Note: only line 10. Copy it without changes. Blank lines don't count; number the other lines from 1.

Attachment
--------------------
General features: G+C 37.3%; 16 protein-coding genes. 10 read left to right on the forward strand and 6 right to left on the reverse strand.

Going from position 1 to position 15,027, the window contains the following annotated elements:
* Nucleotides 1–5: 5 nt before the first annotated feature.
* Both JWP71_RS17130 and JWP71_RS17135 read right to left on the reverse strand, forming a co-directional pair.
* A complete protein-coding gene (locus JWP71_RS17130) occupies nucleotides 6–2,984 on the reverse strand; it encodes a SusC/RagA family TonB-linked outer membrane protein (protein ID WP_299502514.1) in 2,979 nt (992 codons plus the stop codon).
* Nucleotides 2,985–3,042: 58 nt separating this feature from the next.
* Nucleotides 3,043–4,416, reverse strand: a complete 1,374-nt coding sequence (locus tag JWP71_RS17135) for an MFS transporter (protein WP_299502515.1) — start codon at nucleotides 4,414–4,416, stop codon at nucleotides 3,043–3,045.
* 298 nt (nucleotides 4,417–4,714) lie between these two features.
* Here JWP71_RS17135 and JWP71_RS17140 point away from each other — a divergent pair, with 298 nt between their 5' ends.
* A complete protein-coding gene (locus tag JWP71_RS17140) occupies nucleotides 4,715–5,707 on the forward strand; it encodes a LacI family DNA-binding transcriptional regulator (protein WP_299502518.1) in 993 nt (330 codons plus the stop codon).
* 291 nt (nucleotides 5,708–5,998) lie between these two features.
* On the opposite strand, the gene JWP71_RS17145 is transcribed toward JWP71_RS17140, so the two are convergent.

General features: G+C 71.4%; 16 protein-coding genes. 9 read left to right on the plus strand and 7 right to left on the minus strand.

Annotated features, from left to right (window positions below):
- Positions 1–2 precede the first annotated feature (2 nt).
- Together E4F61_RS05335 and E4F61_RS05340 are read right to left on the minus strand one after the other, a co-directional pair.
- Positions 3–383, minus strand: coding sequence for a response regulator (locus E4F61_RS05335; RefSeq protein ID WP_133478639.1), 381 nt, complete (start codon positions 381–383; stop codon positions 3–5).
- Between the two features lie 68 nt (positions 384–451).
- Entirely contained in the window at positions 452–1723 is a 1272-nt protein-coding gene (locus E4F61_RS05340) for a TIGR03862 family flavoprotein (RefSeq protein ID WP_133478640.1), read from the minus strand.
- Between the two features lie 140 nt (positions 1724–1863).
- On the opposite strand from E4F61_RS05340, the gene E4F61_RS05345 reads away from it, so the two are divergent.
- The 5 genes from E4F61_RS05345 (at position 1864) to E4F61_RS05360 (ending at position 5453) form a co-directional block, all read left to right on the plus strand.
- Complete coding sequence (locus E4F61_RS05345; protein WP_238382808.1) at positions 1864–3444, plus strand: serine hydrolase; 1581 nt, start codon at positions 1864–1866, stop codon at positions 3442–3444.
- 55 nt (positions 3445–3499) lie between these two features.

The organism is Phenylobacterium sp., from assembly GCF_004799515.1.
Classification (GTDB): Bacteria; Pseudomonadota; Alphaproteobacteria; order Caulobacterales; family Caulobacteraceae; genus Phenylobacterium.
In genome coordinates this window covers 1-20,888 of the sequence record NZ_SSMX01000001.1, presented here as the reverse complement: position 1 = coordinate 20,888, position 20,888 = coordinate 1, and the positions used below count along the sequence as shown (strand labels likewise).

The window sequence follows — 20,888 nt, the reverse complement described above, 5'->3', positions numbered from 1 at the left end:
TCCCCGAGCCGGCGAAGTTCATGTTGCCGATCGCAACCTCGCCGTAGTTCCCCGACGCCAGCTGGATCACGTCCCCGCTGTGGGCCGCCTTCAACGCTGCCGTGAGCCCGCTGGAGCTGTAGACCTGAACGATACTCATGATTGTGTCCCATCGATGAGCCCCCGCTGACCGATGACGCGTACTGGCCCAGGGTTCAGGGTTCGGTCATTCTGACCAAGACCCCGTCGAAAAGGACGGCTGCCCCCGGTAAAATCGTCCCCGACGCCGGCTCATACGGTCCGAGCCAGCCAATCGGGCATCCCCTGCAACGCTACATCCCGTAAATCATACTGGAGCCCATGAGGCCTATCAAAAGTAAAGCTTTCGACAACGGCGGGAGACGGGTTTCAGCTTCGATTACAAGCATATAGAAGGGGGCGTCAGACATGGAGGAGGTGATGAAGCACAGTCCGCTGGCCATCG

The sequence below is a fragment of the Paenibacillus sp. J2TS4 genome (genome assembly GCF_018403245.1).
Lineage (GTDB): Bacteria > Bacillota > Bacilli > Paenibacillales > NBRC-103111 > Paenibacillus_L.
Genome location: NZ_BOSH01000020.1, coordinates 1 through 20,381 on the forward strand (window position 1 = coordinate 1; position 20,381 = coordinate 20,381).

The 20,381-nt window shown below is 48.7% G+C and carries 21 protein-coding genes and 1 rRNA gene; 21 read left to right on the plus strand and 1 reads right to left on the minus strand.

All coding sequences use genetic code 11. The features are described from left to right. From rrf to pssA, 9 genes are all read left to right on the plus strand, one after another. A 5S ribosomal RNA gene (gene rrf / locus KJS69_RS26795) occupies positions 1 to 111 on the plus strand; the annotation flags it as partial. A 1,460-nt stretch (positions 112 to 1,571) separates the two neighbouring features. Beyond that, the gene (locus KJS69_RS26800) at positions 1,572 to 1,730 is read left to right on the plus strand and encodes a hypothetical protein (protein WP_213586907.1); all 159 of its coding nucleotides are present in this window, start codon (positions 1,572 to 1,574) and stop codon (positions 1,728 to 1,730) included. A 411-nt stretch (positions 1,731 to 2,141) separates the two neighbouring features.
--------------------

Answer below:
* A complete protein-coding gene (locus tag JWP71_RS17140) occupies nucleotides 4,715–5,707 on the forward strand; it encodes a LacI family DNA-binding transcriptional regulator (protein WP_299502518.1) in 993 nt (330 codons plus the stop codon).